Project E3TC staff Tim Tansey, Alo Dutta, Madan Kundu, and Fong Chan wrote “From admiration of the problem to action: Addressing the limited success in vocational rehabilitation of persons from diverse racial and cultural backgrounds,” published in the recent Journal of Vocational Rehabilitation’s Special Issue on Rehabilitation of Persons from Diverse Racial and Cultural Backgrounds.
This article, and other articles included in this issue, highlight matters central to the E3TC project: As stated in the editorial,
- work is central to the health and well-being of people with or without disabilities;
- people with disabilities are significantly less likely to be working than people without disabilities;
- people from diverse racial and cultural backgrounds, with disabilities or without disabilities, experience additional barriers in obtaining and retaining employment; and
- people with disabilities from diverse racial and cultural backgrounds receiving services from state vocational rehabilitation (VR) agencies lag behind their non-Hispanic white counterparts in terms of employment outcomes and employment quality.
Limitations in Research and Practices Result in Diminished Employment Outcomes for People with Disabilities from Diverse Backgrounds and Disadvantaged Communities
The authors underscore words spoken by Dr. Paul Wehman (2016), who in a recent presentation “clarified limitations in existing research and practice by providing the following statement (attributed to Dr. David Test):”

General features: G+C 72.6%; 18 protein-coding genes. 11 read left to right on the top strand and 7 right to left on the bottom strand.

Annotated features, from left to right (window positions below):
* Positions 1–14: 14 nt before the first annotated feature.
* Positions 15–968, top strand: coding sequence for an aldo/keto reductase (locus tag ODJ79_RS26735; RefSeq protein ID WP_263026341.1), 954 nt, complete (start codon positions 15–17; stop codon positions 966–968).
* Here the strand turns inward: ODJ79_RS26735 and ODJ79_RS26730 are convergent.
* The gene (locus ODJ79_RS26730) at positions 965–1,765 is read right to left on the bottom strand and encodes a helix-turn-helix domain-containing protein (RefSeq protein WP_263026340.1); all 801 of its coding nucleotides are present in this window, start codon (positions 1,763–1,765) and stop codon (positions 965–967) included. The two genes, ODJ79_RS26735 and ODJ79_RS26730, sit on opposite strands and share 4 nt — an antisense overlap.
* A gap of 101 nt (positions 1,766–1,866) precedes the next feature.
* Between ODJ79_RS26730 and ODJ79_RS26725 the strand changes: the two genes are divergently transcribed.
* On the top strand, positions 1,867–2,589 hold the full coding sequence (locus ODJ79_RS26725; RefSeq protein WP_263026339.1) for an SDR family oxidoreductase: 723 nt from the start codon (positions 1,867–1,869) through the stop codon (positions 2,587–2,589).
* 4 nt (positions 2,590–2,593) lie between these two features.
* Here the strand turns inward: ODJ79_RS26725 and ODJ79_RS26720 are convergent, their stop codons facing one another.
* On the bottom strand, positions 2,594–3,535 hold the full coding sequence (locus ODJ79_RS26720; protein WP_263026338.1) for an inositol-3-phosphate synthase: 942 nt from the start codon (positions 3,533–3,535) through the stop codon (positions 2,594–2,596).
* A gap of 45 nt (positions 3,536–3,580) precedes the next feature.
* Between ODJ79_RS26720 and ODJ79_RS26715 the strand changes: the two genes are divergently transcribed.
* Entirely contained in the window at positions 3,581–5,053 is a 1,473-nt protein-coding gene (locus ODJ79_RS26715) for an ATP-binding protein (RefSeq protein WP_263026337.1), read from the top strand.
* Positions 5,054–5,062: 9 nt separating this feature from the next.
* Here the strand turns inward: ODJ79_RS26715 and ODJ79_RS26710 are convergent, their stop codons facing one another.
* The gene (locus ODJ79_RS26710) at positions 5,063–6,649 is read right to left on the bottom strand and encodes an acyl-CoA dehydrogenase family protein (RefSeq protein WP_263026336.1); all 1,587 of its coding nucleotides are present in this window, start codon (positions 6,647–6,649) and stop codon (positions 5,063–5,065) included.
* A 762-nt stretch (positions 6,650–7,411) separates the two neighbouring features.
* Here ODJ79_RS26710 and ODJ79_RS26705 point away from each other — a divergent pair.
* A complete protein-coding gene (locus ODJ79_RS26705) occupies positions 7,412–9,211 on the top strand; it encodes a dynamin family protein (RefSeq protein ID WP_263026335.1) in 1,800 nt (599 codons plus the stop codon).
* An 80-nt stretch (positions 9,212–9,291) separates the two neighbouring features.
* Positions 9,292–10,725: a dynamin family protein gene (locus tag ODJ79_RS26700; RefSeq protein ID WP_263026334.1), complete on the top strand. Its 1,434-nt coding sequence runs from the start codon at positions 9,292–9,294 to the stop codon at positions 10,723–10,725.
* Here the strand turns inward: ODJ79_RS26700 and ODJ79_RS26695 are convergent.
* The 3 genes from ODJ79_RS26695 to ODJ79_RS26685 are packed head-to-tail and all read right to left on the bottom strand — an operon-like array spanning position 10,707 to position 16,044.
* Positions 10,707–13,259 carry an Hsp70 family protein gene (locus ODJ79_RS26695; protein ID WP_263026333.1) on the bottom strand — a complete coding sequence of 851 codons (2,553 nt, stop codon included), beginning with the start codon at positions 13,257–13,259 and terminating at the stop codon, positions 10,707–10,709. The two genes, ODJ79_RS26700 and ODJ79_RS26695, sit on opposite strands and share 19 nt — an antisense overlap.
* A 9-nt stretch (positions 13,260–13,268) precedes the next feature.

“Are we ready to develop meaningful interventions that empirically prove what works for better employment outcomes or will we continue to Admire the Problem?”
The article states, the research that supports evidenced-based interventions for individuals with disabilities from diverse racial and ethnic backgrounds from disadvantaged communities is scarce. This reality prompted the Rehabilitation Services Administration (RSA), recognizing the barriers experienced by people with disabilities living in these marginalized communities where poverty and unemployment are epidemic, to solicit proposals for the Vocational Rehabilitation Technical Assistance Center for Targeted Communities (VRTAC-TC) or E3TC as it came to be called.
Project E3 (Empower, Educate, Employ) for Targeted Communities
Project E3 (Empower, Educate, Employ) for Targeted Communities was created to “demonstrate, train, and support [VR] counselors in developing multicultural competence, to engage individuals with multiple stigmatized identities living in marginalized communities in VR, and to improve their employment and quality of life outcomes.”
Project E3TC, led by Southern University and A&M College is currently developing a system of interventions for 12 distinct Targeted Communities (TC) across the nation. These TC projects, designed and implemented by Project E3 personnel with assistance from state VR agencies and community partners, are intended to apply emerging, promising, and evidence-based VR practices in these targeted communities to support the identification, recruitment, and engagement of persons with disabilities in state VR services.